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Since moving to New York, I’ve been having trouble breathing. Is city air pollution to blame?

i-65feae2a9640a50478a8e7ada12f89e8-Global-Air-Pollution-Map.jpg
Source: European Space Agency.

The above image shows atmospheric nitrogen dioxide concentrations worldwide. Nitrogen dioxide (NO2) is a mainly man-made gas, produced by the usual suspects: power plants, transportation, industry, and biomass burning. Lightning in the air, and microbes in soil, also create nitrogen dioxide.

The map clearly exposes some of the world’s known worst offenders–the East Coast megalopolis, London, Beijing–as well as some surprising pockets near Johannesberg and Eastern Kazhakstan.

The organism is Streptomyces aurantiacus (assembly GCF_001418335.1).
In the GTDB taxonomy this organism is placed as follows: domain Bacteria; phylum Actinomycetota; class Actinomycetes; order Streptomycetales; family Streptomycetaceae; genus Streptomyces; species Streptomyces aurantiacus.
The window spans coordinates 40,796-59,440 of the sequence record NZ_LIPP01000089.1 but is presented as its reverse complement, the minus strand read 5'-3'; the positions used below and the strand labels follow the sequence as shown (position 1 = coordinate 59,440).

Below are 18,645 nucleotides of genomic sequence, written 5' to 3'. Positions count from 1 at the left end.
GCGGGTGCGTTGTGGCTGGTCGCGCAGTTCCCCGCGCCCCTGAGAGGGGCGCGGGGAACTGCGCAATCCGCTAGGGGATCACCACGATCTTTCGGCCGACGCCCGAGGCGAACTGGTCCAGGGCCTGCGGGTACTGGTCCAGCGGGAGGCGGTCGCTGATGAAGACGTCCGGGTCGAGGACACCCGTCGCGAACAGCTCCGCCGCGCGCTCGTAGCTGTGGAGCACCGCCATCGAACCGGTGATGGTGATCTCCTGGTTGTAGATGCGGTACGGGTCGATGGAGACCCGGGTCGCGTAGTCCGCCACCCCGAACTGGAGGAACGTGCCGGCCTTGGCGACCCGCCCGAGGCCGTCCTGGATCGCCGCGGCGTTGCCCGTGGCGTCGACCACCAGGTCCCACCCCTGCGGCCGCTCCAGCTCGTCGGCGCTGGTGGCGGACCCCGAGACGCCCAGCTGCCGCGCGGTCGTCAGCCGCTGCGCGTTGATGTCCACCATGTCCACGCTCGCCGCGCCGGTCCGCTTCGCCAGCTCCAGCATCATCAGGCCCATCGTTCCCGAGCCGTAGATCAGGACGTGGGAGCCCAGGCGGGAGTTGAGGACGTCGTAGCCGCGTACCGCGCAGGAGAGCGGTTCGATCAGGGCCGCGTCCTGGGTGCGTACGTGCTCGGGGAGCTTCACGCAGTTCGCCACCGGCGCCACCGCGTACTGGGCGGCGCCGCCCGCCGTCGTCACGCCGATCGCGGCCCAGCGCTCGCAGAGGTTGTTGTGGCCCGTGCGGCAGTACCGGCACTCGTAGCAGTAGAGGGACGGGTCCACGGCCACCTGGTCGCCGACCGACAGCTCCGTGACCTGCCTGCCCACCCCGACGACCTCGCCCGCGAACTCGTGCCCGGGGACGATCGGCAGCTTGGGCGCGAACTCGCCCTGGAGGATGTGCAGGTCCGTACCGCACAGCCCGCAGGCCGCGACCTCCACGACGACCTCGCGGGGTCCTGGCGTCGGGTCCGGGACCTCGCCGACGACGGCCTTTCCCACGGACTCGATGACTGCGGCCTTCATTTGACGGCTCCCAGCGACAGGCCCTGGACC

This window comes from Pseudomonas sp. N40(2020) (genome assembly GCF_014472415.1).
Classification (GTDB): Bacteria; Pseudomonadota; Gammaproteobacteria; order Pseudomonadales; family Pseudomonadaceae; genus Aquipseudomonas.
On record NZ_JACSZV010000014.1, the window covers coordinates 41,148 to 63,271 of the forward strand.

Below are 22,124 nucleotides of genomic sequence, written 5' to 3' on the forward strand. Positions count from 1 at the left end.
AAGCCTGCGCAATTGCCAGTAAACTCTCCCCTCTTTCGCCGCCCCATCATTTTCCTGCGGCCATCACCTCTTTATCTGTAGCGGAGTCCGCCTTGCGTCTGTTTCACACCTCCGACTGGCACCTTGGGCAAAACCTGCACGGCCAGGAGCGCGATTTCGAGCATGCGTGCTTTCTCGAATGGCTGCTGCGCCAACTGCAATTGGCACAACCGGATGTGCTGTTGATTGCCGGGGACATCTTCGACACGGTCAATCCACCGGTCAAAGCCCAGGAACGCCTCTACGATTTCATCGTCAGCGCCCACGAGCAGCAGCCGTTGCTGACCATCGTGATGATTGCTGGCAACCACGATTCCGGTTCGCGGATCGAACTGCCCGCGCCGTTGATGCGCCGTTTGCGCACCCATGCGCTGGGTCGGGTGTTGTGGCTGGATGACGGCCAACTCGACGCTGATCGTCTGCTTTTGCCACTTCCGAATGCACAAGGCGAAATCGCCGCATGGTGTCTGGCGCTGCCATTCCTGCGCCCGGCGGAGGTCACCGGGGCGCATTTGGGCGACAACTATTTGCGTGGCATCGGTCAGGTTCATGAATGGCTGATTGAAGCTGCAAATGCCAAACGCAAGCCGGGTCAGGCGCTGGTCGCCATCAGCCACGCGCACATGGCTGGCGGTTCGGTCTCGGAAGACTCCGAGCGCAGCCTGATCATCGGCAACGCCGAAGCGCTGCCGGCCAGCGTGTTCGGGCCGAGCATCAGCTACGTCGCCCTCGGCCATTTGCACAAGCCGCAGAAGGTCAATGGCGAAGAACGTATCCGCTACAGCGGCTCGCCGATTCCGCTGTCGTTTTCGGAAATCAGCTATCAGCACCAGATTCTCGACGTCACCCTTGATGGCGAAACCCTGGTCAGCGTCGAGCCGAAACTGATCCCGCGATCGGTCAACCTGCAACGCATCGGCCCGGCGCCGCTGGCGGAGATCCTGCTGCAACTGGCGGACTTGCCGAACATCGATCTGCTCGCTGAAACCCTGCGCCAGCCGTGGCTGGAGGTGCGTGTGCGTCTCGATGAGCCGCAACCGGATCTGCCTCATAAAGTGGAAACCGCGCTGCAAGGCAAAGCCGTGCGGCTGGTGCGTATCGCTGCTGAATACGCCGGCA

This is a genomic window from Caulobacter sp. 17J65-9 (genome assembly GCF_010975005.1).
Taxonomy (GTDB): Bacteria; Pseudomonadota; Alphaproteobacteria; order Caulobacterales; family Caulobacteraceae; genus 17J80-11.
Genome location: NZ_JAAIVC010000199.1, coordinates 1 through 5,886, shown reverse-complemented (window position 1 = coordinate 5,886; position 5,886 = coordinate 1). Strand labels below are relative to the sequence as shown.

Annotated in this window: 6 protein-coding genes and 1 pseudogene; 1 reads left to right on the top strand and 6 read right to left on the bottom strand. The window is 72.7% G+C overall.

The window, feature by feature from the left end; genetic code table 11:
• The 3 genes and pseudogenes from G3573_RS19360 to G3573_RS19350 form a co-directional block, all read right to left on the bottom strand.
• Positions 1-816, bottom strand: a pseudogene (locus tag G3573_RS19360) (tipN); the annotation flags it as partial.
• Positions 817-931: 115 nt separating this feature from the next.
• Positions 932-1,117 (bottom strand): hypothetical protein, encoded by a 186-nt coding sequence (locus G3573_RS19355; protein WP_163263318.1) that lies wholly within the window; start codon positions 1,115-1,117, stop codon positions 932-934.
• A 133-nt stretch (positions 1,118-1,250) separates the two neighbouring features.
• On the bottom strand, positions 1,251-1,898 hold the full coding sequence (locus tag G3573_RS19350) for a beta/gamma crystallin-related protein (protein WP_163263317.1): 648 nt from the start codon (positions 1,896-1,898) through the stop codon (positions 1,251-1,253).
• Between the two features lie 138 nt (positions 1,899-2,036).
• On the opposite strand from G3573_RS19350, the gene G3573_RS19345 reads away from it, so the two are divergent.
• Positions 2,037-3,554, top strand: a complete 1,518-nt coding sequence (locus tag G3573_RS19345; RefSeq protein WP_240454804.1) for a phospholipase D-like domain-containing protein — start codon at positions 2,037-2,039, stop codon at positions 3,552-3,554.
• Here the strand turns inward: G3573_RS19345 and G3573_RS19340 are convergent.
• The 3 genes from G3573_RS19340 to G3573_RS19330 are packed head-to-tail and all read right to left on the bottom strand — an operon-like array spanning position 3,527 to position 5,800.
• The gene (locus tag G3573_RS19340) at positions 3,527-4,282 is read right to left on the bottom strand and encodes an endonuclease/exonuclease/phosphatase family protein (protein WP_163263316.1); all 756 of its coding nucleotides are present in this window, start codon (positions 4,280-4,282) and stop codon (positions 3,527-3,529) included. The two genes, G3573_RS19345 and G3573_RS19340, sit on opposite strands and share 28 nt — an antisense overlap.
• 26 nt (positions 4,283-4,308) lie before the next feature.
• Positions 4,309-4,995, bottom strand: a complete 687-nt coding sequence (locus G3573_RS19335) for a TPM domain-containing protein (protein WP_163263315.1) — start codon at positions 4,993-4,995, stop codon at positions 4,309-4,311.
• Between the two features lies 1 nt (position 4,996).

Continued exposure to NO2 can cause lung damage and respiratory problems. NO2 levels in the U.S. are usually too low to cause any direct harm; unfortunately, NO2 also leads to the production of ozone in the lower atmosphere, an excess of which can heighten allergen sensitivity and cause temporary breathing difficulties.

How does air quality in the New York City compare to other places across the country? Not exactly as I expected…

Here are some Air Quality Indices for several locations across the U.S: New York, the location of ScienceBlogs Headquarters; Coos County, New Hampshire (my former home); Los Angeles, the smog capital of the U.S.; and Portland, OR, Katherine’s former stomping grounds. I also threw in Beijing, for comparison.

As for the labored breathing, it looks like I can’t blame my recent move. The Northeast appears to be our nation’s tailpipe, whether you live in the Northern Forest, or under the Brooklyn Bridge.

AQI in American and Chinese Cities, 2006
Percent of Days When AQI Was…
Good Moderate Poor
New York 91.4 7.6 1.0
Northern NH 91.6 8.4 0.0
Los Angeles, CA 40.5 47.1 9.1
Portland, OR 97.0 3.0 0.0
Beijing 4.2 56.1 29.1

    Current ye@r *